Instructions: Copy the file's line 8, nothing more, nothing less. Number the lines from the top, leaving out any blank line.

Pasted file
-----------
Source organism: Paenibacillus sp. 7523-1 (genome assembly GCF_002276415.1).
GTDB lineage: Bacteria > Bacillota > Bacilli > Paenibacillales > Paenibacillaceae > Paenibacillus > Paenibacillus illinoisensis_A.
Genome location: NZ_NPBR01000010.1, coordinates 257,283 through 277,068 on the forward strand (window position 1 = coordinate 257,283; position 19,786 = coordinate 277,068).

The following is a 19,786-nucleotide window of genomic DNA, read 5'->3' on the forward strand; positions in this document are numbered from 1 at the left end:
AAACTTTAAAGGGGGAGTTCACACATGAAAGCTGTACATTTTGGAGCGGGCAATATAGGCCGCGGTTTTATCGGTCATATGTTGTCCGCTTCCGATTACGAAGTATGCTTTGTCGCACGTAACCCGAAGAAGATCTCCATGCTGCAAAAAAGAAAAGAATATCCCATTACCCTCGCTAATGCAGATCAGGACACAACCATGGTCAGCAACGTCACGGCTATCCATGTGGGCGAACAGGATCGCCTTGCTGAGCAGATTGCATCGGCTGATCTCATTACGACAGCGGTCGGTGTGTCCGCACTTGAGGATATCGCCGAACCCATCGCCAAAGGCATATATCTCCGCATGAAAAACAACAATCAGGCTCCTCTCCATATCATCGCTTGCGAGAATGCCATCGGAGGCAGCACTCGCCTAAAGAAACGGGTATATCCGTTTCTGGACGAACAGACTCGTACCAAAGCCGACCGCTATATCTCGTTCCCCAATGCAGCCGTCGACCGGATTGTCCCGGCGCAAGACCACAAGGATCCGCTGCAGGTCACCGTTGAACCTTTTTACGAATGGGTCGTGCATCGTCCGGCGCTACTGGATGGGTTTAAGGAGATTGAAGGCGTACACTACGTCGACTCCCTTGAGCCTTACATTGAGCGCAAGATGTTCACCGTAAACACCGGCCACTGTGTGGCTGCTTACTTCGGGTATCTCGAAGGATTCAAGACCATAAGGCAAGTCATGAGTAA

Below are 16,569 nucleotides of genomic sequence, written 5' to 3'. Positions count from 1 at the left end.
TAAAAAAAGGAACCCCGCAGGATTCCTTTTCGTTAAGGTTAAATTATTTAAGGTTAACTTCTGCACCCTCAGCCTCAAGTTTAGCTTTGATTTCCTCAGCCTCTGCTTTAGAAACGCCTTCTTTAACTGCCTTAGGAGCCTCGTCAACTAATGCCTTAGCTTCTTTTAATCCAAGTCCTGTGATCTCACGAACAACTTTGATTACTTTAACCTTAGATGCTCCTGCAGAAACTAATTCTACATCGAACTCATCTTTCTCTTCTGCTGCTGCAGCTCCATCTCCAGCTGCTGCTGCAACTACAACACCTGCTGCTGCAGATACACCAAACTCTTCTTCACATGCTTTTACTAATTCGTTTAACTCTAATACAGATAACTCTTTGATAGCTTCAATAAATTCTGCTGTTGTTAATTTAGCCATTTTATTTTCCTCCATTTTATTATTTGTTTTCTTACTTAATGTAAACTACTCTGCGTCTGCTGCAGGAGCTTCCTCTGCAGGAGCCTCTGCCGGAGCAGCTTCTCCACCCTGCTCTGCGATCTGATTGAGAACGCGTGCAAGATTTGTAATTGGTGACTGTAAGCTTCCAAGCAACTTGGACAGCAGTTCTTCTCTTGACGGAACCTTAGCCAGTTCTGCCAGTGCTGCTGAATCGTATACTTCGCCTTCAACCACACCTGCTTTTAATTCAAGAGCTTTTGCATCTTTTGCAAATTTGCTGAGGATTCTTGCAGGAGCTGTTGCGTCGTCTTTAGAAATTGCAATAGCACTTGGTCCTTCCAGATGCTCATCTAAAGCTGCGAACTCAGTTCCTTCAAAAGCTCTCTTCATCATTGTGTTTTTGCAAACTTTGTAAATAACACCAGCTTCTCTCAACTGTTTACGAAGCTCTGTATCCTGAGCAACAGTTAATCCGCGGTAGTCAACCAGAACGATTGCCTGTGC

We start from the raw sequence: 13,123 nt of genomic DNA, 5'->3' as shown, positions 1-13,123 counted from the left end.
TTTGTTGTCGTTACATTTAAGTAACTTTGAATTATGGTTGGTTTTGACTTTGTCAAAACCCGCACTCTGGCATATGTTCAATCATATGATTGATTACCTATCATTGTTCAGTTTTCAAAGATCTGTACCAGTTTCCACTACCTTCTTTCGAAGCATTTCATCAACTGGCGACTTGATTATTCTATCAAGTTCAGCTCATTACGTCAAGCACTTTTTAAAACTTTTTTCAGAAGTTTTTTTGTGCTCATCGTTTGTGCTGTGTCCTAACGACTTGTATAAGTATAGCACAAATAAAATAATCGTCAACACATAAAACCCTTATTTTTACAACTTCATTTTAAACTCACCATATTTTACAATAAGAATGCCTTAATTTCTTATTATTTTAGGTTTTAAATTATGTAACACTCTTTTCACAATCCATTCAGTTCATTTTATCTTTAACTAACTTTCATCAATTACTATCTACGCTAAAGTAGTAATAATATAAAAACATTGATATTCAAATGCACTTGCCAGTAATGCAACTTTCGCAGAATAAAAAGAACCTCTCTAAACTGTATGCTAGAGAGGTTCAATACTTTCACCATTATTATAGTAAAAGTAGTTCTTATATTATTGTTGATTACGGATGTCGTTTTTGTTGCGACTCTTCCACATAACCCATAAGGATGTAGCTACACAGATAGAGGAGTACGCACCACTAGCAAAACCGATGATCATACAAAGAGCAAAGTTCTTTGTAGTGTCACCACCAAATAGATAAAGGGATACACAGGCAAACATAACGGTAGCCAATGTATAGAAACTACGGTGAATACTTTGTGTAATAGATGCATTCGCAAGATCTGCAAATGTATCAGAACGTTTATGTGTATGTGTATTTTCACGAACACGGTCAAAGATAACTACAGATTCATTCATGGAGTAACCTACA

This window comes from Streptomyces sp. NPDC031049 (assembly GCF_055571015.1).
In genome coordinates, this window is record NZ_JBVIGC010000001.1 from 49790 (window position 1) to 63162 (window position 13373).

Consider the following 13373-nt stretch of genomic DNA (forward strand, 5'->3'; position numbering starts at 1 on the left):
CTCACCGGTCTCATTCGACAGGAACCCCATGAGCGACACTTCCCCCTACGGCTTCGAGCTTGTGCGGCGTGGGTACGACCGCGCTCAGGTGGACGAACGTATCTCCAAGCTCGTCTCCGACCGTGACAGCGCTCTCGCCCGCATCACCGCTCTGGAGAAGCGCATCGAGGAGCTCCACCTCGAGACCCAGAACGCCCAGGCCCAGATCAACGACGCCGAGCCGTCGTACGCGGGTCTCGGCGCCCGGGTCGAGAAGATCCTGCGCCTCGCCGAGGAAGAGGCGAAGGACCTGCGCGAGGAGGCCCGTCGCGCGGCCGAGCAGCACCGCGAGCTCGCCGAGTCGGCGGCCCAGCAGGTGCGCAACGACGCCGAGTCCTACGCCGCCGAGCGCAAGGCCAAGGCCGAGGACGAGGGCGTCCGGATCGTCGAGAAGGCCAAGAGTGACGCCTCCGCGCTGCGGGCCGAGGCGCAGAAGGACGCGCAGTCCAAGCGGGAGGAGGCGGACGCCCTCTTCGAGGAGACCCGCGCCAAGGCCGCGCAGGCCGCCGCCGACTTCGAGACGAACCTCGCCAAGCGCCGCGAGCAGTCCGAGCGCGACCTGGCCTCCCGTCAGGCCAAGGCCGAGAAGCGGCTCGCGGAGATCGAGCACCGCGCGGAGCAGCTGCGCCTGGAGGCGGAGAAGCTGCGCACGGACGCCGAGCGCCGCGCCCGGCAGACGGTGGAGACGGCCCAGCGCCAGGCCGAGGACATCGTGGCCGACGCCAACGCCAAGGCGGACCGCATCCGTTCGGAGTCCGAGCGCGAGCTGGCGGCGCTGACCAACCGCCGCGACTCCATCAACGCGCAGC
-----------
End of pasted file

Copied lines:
We start from the raw sequence: 13,123 nt of genomic DNA, 5'->3' as shown, positions 1-13,123 counted from the left end.